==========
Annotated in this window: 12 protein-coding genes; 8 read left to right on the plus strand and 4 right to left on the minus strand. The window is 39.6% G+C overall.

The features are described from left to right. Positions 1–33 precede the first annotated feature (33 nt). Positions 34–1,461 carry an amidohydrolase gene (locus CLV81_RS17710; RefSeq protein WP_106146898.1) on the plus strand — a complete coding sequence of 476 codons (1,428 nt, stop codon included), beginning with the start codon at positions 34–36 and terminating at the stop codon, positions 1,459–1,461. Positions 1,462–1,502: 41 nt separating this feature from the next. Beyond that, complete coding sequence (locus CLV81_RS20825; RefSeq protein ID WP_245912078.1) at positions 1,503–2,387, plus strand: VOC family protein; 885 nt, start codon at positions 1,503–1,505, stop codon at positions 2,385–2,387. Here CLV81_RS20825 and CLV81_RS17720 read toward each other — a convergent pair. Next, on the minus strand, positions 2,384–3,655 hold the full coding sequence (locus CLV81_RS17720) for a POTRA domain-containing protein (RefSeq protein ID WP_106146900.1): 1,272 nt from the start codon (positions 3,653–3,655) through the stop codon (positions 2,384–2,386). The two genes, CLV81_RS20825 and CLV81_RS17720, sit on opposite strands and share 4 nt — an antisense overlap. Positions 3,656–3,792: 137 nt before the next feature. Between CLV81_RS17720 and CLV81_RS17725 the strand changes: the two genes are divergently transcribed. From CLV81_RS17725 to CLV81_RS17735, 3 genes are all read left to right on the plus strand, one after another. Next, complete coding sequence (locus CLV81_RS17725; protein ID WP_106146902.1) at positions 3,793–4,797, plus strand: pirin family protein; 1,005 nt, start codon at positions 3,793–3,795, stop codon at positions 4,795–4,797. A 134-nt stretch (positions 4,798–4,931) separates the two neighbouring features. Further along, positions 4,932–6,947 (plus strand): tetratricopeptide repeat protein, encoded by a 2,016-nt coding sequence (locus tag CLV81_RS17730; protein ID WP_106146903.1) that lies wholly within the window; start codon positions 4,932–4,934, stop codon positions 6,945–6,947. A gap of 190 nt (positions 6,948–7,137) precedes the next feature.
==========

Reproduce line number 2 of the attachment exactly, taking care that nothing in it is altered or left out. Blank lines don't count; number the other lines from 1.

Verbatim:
The features are described from left to right. Positions 1–33 precede the first annotated feature (33 nt). Positions 34–1,461 carry an amidohydrolase gene (locus CLV81_RS17710; RefSeq protein WP_106146898.1) on the plus strand — a complete coding sequence of 476 codons (1,428 nt, stop codon included), beginning with the start codon at positions 34–36 and terminating at the stop codon, positions 1,459–1,461. Positions 1,462–1,502: 41 nt separating this feature from the next. Beyond that, complete coding sequence (locus CLV81_RS20825; RefSeq protein ID WP_245912078.1) at positions 1,503–2,387, plus strand: VOC family protein; 885 nt, start codon at positions 1,503–1,505, stop codon at positions 2,385–2,387. Here CLV81_RS20825 and CLV81_RS17720 read toward each other — a convergent pair. Next, on the minus strand, positions 2,384–3,655 hold the full coding sequence (locus CLV81_RS17720) for a POTRA domain-containing protein (RefSeq protein ID WP_106146900.1): 1,272 nt from the start codon (positions 3,653–3,655) through the stop codon (positions 2,384–2,386). The two genes, CLV81_RS20825 and CLV81_RS17720, sit on opposite strands and share 4 nt — an antisense overlap. Positions 3,656–3,792: 137 nt before the next feature. Between CLV81_RS17720 and CLV81_RS17725 the strand changes: the two genes are divergently transcribed. From CLV81_RS17725 to CLV81_RS17735, 3 genes are all read left to right on the plus strand, one after another. Next, complete coding sequence (locus CLV81_RS17725; protein ID WP_106146902.1) at positions 3,793–4,797, plus strand: pirin family protein; 1,005 nt, start codon at positions 3,793–3,795, stop codon at positions 4,795–4,797. A 134-nt stretch (positions 4,798–4,931) separates the two neighbouring features. Further along, positions 4,932–6,947 (plus strand): tetratricopeptide repeat protein, encoded by a 2,016-nt coding sequence (locus tag CLV81_RS17730; protein ID WP_106146903.1) that lies wholly within the window; start codon positions 4,932–4,934, stop codon positions 6,945–6,947. A gap of 190 nt (positions 6,948–7,137) precedes the next feature.